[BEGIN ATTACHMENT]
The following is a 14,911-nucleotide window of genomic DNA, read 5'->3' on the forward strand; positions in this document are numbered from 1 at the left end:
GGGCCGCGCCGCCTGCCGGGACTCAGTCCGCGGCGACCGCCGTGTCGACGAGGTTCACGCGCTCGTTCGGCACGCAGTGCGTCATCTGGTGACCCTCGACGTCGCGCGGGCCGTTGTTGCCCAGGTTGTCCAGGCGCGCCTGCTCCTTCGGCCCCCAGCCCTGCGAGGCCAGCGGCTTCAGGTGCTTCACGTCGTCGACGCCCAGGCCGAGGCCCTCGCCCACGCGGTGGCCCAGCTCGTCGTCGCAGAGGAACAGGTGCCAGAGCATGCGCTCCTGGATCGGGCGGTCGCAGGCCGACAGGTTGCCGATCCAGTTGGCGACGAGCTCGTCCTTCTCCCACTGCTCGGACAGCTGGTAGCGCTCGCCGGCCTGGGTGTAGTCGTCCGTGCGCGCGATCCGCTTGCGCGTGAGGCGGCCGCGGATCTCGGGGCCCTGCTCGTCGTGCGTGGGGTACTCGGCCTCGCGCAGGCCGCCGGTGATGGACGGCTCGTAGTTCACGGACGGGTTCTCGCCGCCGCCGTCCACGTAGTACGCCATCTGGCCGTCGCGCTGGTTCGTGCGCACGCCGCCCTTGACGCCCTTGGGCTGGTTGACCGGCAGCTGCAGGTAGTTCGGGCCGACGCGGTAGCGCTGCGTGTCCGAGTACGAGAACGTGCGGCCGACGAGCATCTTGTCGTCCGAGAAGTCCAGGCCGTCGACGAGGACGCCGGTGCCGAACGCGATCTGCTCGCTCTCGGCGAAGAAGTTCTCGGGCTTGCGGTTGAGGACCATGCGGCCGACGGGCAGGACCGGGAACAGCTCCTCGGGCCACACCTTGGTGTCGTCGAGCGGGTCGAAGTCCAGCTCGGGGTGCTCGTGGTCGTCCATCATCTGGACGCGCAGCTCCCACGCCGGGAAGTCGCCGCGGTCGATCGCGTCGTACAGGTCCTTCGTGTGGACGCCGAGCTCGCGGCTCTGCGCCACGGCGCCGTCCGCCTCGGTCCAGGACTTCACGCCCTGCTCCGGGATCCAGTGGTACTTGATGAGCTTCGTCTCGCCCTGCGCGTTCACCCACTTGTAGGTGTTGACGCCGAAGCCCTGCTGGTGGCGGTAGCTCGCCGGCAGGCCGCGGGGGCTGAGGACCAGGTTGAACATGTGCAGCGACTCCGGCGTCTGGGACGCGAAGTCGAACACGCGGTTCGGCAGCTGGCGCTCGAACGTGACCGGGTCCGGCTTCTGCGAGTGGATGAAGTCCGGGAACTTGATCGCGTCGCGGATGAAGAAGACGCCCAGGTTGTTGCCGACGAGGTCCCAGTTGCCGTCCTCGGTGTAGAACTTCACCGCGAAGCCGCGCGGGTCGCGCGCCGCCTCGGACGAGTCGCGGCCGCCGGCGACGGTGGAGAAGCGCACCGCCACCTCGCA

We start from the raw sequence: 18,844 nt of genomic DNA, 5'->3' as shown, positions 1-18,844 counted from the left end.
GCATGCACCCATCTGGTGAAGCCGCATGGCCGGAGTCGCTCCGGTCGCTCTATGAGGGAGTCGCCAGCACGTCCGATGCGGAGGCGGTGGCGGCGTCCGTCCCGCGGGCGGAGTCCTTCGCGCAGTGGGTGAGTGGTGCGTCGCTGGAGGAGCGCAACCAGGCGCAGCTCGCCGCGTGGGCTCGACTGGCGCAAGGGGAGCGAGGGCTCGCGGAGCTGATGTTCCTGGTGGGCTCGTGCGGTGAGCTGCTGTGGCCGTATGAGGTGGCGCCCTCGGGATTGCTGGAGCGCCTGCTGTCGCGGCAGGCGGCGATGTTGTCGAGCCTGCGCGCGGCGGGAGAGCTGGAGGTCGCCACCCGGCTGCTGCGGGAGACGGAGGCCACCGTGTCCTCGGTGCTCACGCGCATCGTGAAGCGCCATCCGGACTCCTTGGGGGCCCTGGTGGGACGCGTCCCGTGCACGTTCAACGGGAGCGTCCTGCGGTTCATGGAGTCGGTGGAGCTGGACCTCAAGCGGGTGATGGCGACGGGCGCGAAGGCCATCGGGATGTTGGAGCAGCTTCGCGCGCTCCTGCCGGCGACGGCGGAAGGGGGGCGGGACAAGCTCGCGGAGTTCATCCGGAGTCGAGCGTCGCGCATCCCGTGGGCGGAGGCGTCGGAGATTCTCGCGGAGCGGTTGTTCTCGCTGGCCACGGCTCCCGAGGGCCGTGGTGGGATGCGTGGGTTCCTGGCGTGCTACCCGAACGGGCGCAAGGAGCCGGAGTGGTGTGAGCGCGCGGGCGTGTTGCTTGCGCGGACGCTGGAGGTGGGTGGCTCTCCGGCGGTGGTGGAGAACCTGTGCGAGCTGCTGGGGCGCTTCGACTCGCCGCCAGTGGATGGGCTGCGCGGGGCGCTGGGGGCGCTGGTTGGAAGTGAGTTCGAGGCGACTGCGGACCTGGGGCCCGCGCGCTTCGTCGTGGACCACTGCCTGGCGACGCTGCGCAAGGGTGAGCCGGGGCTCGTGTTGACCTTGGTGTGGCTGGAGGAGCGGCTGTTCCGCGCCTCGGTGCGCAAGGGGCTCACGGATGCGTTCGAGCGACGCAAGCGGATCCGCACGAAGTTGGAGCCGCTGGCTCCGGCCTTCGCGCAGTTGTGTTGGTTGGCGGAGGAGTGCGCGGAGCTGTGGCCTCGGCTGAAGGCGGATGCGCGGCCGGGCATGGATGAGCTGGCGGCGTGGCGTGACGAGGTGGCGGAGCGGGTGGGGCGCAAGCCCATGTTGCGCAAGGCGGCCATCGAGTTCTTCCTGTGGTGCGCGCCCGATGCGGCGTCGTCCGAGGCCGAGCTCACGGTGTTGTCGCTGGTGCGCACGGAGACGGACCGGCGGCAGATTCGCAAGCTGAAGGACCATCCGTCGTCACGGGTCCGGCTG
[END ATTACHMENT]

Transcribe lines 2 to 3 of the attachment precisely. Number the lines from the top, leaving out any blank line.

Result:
GGGCCGCGCCGCCTGCCGGGACTCAGTCCGCGGCGACCGCCGTGTCGACGAGGTTCACGCGCTCGTTCGGCACGCAGTGCGTCATCTGGTGACCCTCGACGTCGCGCGGGCCGTTGTTGCCCAGGTTGTCCAGGCGCGCCTGCTCCTTCGGCCCCCAGCCCTGCGAGGCCAGCGGCTTCAGGTGCTTCACGTCGTCGACGCCCAGGCCGAGGCCCTCGCCCACGCGGTGGCCCAGCTCGTCGTCGCAGAGGAACAGGTGCCAGAGCATGCGCTCCTGGATCGGGCGGTCGCAGGCCGACAGGTTGCCGATCCAGTTGGCGACGAGCTCGTCCTTCTCCCACTGCTCGGACAGCTGGTAGCGCTCGCCGGCCTGGGTGTAGTCGTCCGTGCGCGCGATCCGCTTGCGCGTGAGGCGGCCGCGGATCTCGGGGCCCTGCTCGTCGTGCGTGGGGTACTCGGCCTCGCGCAGGCCGCCGGTGATGGACGGCTCGTAGTTCACGGACGGGTTCTCGCCGCCGCCGTCCACGTAGTACGCCATCTGGCCGTCGCGCTGGTTCGTGCGCACGCCGCCCTTGACGCCCTTGGGCTGGTTGACCGGCAGCTGCAGGTAGTTCGGGCCGACGCGGTAGCGCTGCGTGTCCGAGTACGAGAACGTGCGGCCGACGAGCATCTTGTCGTCCGAGAAGTCCAGGCCGTCGACGAGGACGCCGGTGCCGAACGCGATCTGCTCGCTCTCGGCGAAGAAGTTCTCGGGCTTGCGGTTGAGGACCATGCGGCCGACGGGCAGGACCGGGAACAGCTCCTCGGGCCACACCTTGGTGTCGTCGAGCGGGTCGAAGTCCAGCTCGGGGTGCTCGTGGTCGTCCATCATCTGGACGCGCAGCTCCCACGCCGGGAAGTCGCCGCGGTCGATCGCGTCGTACAGGTCCTTCGTGTGGACGCCGAGCTCGCGGCTCTGCGCCACGGCGCCGTCCGCCTCGGTCCAGGACTTCACGCCCTGCTCCGGGATCCAGTGGTACTTGATGAGCTTCGTCTCGCCCTGCGCGTTCACCCACTTGTAGGTGTTGACGCCGAAGCCCTGCTGGTGGCGGTAGCTCGCCGGCAGGCCGCGGGGGCTGAGGACCAGGTTGAACATGTGCAGCGACTCCGGCGTCTGGGACGCGAAGTCGAACACGCGGTTCGGCAGCTGGCGCTCGAACGTGACCGGGTCCGGCTTCTGCGAGTGGATGAAGTCCGGGAACTTGATCGCGTCGCGGATGAAGAAGACGCCCAGGTTGTTGCCGACGAGGTCCCAGTTGCCGTCCTCGGTGTAGAACTTCACCGCGAAGCCGCGCGGGTCGCGCGCCGCCTCGGACGAGTCGCGGCCGCCGGCGACGGTGGAGAAGCGCACCGCCACCTCGCA

We start from the raw sequence: 18,844 nt of genomic DNA, 5'->3' as shown, positions 1-18,844 counted from the left end.